I’m in the process of writing a DevPak for the libharu libary. These are actually tar.bz2 packages of whatever you think is a good idea to install into the Dev-C++, Code::Blocks or wxDev-C++ IDEs. E.g. precompiled libraries and necessary header files. In addition one adds a so called DevPackage file, which tells the IDEs where to put all the files. Since you are also allowed to install files into the windows directory, these packages are also quite dangerous – you should check the package content first (rename xxx.DevPak to xxx.tar.bz2). The DevPackage file format is more or less straight forward, but first I couldn’t find a documentation for that. In the cvs repository of Dev-C++ there was actually a documentation (File Format.txt), but it contained some errors. So I updated the file and make it available in this post. Continue reading Instructions on how to create DevPak packages
I regularly make backups of all my data, it’s also synchronized on several computers and hard disks. But since I backup only once a week, I don’t really have several revisions from files available between the backups. This is espacially necessary if you work on some code of a small project, which is not revisioned via svn or cvs – and you don’t want to or have no access to svn. Also you don’t want to set up a local svn or cvs repository. You could use Time Machine on Mac OS X and there are some other tools available on Windows, like FileHamster. But FileHamster wasn’t always trouble free and by coincidence I found another solution which is rather appealing: Mercurial.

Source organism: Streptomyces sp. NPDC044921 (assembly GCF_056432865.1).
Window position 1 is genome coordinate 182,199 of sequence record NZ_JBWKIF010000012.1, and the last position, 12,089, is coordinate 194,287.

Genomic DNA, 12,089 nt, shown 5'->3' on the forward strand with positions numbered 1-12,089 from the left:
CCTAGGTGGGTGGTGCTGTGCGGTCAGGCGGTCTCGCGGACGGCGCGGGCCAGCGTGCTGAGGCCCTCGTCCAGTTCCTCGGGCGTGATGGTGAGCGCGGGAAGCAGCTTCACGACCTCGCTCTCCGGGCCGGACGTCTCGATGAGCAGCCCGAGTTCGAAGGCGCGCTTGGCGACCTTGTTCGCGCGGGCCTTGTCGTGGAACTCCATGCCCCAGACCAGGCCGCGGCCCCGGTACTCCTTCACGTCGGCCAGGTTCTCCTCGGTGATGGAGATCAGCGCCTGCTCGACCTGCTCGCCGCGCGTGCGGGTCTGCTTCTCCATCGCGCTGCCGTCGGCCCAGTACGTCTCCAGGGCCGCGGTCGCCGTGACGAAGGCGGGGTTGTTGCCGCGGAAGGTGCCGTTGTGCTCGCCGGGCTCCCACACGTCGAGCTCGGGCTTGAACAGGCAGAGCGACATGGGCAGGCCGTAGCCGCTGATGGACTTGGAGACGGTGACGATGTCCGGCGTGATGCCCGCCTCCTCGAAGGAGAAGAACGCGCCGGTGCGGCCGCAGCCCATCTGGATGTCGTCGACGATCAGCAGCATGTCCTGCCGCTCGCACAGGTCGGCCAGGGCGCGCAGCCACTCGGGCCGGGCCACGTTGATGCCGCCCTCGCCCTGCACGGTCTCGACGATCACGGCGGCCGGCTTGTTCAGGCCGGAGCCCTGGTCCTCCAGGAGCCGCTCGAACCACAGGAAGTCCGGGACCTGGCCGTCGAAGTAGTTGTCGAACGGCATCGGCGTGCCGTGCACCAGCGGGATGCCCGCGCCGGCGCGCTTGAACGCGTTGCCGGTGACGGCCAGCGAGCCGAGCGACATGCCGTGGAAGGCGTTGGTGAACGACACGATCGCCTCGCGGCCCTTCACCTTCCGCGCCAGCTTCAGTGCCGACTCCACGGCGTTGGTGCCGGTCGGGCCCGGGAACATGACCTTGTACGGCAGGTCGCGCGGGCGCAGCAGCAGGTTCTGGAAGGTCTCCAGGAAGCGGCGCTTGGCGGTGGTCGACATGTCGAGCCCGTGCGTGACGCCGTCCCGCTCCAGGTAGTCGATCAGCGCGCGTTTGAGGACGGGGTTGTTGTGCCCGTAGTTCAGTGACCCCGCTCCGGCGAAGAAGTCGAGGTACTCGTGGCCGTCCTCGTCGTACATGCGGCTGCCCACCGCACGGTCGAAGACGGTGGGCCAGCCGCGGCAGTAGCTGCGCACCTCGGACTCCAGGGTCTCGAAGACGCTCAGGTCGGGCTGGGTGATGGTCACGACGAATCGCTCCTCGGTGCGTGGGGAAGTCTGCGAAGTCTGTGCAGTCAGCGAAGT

The nice thing about Mercurial is, that it is a fast, distributed, lightweight Source Control Management system – you don’t need a server for it. The revisions are save to the local .hg folder. In this post I just explain some basics to get started (on Windows – but apart from the installation process, it’s the same for Mac OS X and Linux).